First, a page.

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    ABSTRACT: Aims  Hepatocyte nuclear factor 1β (HNF1B) mutations cause a syndrome of renal cysts and diabetes, with whole gene deletions accounting for approximately 50% of cases. The severity of the renal phenotype is variable, from enlarged cystic kidneys incompatible with life to normal renal development and function. We investigated the prevalence of HNF1B deletions in patients with diabetes but no known renal disease. Methods  We tested 461 patients with familial diabetes diagnosed before 45 years, including 258 probands who met clinical criteria for maturity-onset diabetes of the young (two generations affected and at least one family member diagnosed under 25 years). A fluorescent polymerase chain reaction assay was used to analyse two intragenic polymorphic HNF1B markers and identify heterozygous patients who therefore did not have whole gene deletions. Those patients homozygous for both markers were then tested for an HNF1B deletion using multiplex ligation-dependent probe amplification. Results  Heterozygous HNF1B intragenic polymorphisms were identified in 337/461 subjects. Multiplex ligation-dependent probe amplification analysis showed an HNF1B gene deletion in three of the remaining 124 probands, all of whom met the criteria for maturity-onset diabetes of the young. Testing of their relatives identified three additional deletion carriers and ultrasound scanning showed renal developmental abnormalities in three of these six patients. Conclusions  We estimate that HNF1B mutations account for < 1% of cases of maturity-onset diabetes of the young. Although HNF1B mutations are a rare cause of diabetes in the absence of known renal disease, a genetic diagnosis of renal cysts and diabetes syndrome is important as it raises the possibility of subclinical renal disease and the 50% risk of renal cysts and diabetes syndrome in the patient's offspring. © 2012 The Authors. Diabetic Medicine © 2012 Diabetes UK.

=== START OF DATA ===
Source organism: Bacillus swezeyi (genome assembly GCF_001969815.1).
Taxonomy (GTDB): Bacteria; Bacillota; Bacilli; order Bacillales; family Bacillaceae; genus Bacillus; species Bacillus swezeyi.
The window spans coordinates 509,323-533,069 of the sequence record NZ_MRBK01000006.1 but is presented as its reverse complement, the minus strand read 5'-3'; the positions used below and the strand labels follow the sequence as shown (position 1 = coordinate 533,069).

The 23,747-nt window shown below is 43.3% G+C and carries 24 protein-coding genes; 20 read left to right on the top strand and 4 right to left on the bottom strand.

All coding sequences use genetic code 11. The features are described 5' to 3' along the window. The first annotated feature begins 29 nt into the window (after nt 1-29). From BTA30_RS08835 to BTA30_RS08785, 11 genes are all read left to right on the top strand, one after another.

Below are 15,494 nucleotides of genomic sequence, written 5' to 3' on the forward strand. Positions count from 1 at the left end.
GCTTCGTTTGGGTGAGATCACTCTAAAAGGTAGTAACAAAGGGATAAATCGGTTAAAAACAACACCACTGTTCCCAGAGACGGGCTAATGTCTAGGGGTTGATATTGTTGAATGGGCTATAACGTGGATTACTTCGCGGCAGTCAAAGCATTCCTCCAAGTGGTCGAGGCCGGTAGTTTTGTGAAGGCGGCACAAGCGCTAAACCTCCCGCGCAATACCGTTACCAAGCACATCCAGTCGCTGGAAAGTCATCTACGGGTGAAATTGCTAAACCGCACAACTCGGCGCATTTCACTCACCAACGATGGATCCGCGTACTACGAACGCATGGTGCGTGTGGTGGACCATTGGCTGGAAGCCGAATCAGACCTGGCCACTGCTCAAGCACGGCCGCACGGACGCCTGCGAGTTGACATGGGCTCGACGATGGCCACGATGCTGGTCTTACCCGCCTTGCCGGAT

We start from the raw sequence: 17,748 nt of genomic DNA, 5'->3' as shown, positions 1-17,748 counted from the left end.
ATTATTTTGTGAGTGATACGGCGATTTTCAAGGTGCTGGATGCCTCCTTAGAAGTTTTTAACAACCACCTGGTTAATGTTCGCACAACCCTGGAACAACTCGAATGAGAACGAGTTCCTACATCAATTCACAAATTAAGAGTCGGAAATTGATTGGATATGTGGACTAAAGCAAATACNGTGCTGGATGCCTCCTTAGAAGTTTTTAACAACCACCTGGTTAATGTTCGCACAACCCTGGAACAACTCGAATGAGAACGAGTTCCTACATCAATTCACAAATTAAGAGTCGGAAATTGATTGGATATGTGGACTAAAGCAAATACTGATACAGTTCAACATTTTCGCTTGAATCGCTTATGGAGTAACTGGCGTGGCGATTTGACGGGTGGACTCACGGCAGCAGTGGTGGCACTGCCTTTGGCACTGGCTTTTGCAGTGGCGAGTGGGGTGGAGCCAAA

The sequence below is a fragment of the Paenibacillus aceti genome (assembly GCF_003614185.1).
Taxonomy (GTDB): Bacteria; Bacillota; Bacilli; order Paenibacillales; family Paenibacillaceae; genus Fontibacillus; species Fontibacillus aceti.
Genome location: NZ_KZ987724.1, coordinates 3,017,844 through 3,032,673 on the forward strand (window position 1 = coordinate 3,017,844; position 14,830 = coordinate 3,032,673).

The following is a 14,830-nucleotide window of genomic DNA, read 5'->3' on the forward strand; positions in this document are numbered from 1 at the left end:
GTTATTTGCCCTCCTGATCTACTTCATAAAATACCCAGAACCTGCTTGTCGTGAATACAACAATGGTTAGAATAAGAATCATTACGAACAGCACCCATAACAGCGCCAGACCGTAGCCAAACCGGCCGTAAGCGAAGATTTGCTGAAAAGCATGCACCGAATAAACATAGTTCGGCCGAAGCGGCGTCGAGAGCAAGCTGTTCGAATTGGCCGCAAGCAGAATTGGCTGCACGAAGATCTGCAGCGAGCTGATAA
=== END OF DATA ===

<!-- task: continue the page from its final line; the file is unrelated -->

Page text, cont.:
Diabetic Medicine 05/2012; · 3.24 Impact Factor
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    ABSTRACT: Familial isolated pituitary adenoma (FIPA), defined as the occurrence of at least two cases of pituitary adenoma in a family that does not exhibit features of syndromic diseases, such as Carney complex or Multiple Endocrine Neoplasia type 1 or 4, is a rare autosomal dominant disease with low penetrance. About 20 % of the families with FIPA harbor inactivating mutation in aryl hydrocarbon receptor-interacting protein gene (AIP) associated with loss of heterozygosity of the same genetic locus (11q13) in the tumor. Rarely different types of extra-pituitary tumors have been described in the setting of AIP mutation-positive FIPA. We present the case of a patient who was diagnosed with acromegaly due to the AIP mutation c.241C>T (p.R81X) at the age of 34 years, and treated by transsphenoidal surgery. At the age of 43 years she was diagnosed with a meningioma, and at age 46 had recurrence of the somatotropinoma. Genetic studies demonstrated loss of the normal allele (by sequencing and microsatellite analysis) in DNA from the pituitary adenoma but not from the meningioma, suggesting a selective involvement of AIP mutation in the pathogenesis of the pituitary adenoma, and a casual association with the meningioma. Further investigations are required to define the exact role of AIP in non-pituitary tumorigenesis.
    Pituitary 04/2012; · 2.67 Impact Factor